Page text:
Editor’s note: John Morrone, one of our WildSnow readers, works at BLM. With access to the original location documentation for all Colorado mining claims, and associated expertise, he did this patent review for Gold Hill Development claims in Bear Creek (Telluride, Colorado). Bear in mind that the original federal patent is the controlling document for boundary definitions, but when overlapping claims exist it can take a bit of work to decipher things. Morrone did the work and concludes there is no gap between claims that could be used for public access. But his other info is interesting as well, so I’ll just publish it for the record. Following lightly edited for clarity.
Mining claim ownership in Upper Bear Creek Canyon, Modena and Gertrude claims area, by John Morrone.
Per federal mining law, ownership and rights of mining claims are dependent on earliest date claim having superior rights over later mining claims. As such, where mining claims overlap, the younger claims rights are secondary (“excepted”) to the oldest claims. The area of the Modena and Gertrude mining claims include several overlapping and conflicting claims.
The original federal patent title certificate No. 1802 to the Modena and Gertrude mining claims was issued on January 24, 1906, with signature of T. Roosevelt, title number 43335, subject to mineral survey No. MS13375 (maps 1 & 2).
In this patent document, the area and rights of the Modena and Gertrude mining claims are described, including the statement:
“expressly excepting and excluding from these presents all that portion of the ground herein before described embraced in said OLD MAID and GRAND AVENUE LODE claims, survey no. 2660A, and that portion of said survey No. 1812 in conflict with said GRAND AVENUE LODE claim survey No 2660A, and those portions of said survey Nos. 1812 and 1813 in conflict with said OLD MAID LODE claim survey No. 2660A, and also all veins, lodes and ledges throughout their entire depth, the tops or apexes of which lie inside of such excluded ground, the granted premises in said lot No. 13375 containing twenty acres and four hundredths of an acre of land, more or less.”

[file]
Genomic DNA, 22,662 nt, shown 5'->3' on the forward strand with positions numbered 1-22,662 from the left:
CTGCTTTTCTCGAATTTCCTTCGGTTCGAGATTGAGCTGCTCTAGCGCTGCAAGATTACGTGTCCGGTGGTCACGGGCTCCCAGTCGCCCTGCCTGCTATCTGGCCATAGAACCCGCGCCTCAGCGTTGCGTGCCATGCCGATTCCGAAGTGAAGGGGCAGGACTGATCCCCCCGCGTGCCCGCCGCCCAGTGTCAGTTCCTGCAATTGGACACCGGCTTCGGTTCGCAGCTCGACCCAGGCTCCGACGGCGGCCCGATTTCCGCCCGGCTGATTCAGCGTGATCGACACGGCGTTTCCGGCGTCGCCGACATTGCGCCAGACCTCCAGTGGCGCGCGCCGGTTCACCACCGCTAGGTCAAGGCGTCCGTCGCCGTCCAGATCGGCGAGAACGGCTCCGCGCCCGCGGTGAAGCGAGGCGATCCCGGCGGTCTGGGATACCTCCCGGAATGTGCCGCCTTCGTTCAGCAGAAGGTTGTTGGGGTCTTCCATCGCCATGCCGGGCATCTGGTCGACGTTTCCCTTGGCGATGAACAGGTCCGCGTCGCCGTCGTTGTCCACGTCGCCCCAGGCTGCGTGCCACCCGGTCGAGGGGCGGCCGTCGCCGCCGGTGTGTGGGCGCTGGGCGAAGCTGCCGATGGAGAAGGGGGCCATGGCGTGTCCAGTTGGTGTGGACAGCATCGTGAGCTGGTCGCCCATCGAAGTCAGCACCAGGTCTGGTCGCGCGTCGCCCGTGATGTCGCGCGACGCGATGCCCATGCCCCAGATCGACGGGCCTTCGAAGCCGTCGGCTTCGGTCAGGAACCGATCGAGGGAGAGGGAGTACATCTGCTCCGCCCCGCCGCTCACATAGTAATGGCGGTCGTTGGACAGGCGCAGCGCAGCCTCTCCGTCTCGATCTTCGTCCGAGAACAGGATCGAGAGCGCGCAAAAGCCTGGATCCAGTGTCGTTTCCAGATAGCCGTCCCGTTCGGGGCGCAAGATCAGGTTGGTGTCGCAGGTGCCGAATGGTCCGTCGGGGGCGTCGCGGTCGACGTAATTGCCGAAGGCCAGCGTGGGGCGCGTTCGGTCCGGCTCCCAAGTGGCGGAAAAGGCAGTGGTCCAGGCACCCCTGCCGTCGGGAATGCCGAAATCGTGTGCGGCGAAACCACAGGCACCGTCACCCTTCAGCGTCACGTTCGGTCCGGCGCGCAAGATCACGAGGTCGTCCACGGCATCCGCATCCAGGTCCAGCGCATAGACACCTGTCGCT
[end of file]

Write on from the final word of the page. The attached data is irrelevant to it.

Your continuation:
The above statement means that the Modena and Gertrude claims are not typical simple rectangular mining claims (or some slight variation with two extra corners), but exclude any conflicts where overlapped by the pre-existing Old Maid and Grand avenue claims (see map 1). From this it appears that Mr. Chapman’s and Gold Hill Development claims may have breaks in their cross-valley transect, allowing for non-trespass travel.
But it gets more complex:
The title for the Old Maid and Grand Avenue claims notes that they are excepted by two other pre-existing claims: the John Borland claim, and the Snowdrop claim. These claims happened to be in very similar position to the Modena and Gertrude claims (see map 2). The title to the Old Maid and Grand Avenue claims was issued in 1891, and excluded any conflict areas with these 2 older claims. When viewed in the detailed survey map, much of the conflict excepted from the Old Maid and Grand Avenue by the earlier claims (JB and Snowdrop) is so similar to the Modena and Gertrude, that most of the Old Maid and Grand Avenue claims do not have significant ownership infringing on the Modena and Gertrude. This leaves only 0.31 aces of conflict (very small triangles near the north and south edges of the claims) removed from the Chapman claims. Hence the upper forks of Bear Creek indeed have a private land transect cutting them controlled by Mr. Chapman. In other words, there is no gap that could be used by the public to avoid private land.
Map 1. Topo Map Showing Location of Subject Claims in Bear Creek Canyon
Claim Locations based on BLM cadastral survey connecting sheet data.
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